“Do you know why I am coming unto you?” he asked Daniel. And I’m wondering if it’s more of a statement like, “You know why I’ve come to you.” And now this “other” is going to continue the spiritual warfare that has been going on, that spiritual battle that Daniel has been praying over and seeking God. the battle of spiritual forces vying for control over Persia and those to effect Greece. But the truth of scripture concerning it all, the spiritual realms and the effects on men will be made clear to Daniel. Why? Because there were very few, almost none, holding faithfully and clinging to this fight but Michael, Israel’s prince. And I can’t help but think that Daniel was included.

Can you imagine a spiritual battle over extreme evil forces being fought by only three? And imagine that one of those fighting that extreme battle and not even realizing it, was a mere man? And God loved him dearly for it! I don’t know if this man angel was Christ or not, but he sure touched like Jesus does and he sure imparted strength and power like Jesus does, and he sure encouraged like Jesus does. But I love to think about why he came and touched Daniel and why Daniel was so beloved by God and the angels.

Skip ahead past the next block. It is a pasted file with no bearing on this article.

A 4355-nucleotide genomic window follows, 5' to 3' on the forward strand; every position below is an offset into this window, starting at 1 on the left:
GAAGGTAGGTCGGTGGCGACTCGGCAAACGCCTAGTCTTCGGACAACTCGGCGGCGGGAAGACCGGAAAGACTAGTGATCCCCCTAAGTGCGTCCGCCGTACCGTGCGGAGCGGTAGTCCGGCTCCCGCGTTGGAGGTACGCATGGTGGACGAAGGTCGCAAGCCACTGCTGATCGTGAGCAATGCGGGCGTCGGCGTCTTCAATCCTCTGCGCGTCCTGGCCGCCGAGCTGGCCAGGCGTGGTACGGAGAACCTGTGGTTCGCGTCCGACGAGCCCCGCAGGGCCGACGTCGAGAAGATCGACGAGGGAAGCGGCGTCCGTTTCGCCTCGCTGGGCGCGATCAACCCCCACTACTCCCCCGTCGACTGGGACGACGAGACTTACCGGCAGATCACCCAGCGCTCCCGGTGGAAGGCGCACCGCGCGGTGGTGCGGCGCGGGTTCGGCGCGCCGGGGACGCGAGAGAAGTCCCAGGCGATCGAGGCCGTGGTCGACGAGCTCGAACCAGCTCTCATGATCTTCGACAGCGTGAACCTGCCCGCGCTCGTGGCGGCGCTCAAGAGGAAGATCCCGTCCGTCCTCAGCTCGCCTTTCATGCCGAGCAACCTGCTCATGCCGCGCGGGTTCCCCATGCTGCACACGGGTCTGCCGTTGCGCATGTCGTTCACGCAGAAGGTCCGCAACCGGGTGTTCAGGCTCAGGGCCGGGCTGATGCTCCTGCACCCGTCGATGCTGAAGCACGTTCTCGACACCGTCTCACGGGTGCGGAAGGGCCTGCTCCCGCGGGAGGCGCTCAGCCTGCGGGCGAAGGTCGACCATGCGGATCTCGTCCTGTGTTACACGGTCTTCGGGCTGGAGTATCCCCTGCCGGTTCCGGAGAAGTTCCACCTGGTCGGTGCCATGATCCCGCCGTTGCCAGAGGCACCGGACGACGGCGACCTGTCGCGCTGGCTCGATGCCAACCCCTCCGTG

Here is this man, this man set above most other men, and yet all he wanted to do was know and understand and walk in the ways of His heavenly Father and Master and Lord and King. His eyes, no matter what was going on around him, were not distracted by wealth or disaster or love or anything. His eyes were so firmly seeking after You, Lord. He was completely Yours; You were his everything. And You always reach out and touch those who seek You.